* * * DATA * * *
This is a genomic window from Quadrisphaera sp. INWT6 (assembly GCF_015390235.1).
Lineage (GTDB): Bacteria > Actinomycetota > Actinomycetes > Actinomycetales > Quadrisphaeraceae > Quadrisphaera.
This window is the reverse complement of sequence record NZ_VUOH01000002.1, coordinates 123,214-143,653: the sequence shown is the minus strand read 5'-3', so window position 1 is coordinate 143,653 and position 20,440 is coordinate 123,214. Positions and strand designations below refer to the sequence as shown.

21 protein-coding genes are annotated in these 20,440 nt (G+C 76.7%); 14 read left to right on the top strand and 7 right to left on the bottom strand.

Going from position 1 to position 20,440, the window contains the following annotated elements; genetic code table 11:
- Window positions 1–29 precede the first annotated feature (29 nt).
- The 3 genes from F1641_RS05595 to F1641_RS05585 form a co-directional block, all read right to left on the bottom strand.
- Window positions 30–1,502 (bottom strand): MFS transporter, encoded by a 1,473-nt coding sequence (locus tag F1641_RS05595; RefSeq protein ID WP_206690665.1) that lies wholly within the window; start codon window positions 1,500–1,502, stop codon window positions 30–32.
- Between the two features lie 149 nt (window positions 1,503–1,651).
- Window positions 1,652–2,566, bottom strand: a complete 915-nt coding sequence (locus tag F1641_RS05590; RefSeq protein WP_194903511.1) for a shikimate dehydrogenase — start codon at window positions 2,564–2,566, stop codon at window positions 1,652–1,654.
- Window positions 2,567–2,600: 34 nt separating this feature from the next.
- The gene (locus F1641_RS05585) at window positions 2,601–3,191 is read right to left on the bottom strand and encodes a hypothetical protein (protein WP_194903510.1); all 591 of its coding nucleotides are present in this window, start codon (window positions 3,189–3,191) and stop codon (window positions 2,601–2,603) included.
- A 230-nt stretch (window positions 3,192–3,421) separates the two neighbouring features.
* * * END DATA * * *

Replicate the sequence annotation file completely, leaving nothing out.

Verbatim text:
This is a genomic window from Quadrisphaera sp. INWT6 (assembly GCF_015390235.1).
Lineage (GTDB): Bacteria > Actinomycetota > Actinomycetes > Actinomycetales > Quadrisphaeraceae > Quadrisphaera.
This window is the reverse complement of sequence record NZ_VUOH01000002.1, coordinates 123,214-143,653: the sequence shown is the minus strand read 5'-3', so window position 1 is coordinate 143,653 and position 20,440 is coordinate 123,214. Positions and strand designations below refer to the sequence as shown.

21 protein-coding genes are annotated in these 20,440 nt (G+C 76.7%); 14 read left to right on the top strand and 7 right to left on the bottom strand.

Going from position 1 to position 20,440, the window contains the following annotated elements; genetic code table 11:
- Window positions 1–29 precede the first annotated feature (29 nt).
- The 3 genes from F1641_RS05595 to F1641_RS05585 form a co-directional block, all read right to left on the bottom strand.
- Window positions 30–1,502 (bottom strand): MFS transporter, encoded by a 1,473-nt coding sequence (locus tag F1641_RS05595; RefSeq protein ID WP_206690665.1) that lies wholly within the window; start codon window positions 1,500–1,502, stop codon window positions 30–32.
- Between the two features lie 149 nt (window positions 1,503–1,651).
- Window positions 1,652–2,566, bottom strand: a complete 915-nt coding sequence (locus tag F1641_RS05590; RefSeq protein WP_194903511.1) for a shikimate dehydrogenase — start codon at window positions 2,564–2,566, stop codon at window positions 1,652–1,654.
- Window positions 2,567–2,600: 34 nt separating this feature from the next.
- The gene (locus F1641_RS05585) at window positions 2,601–3,191 is read right to left on the bottom strand and encodes a hypothetical protein (protein WP_194903510.1); all 591 of its coding nucleotides are present in this window, start codon (window positions 3,189–3,191) and stop codon (window positions 2,601–2,603) included.
- A 230-nt stretch (window positions 3,192–3,421) separates the two neighbouring features.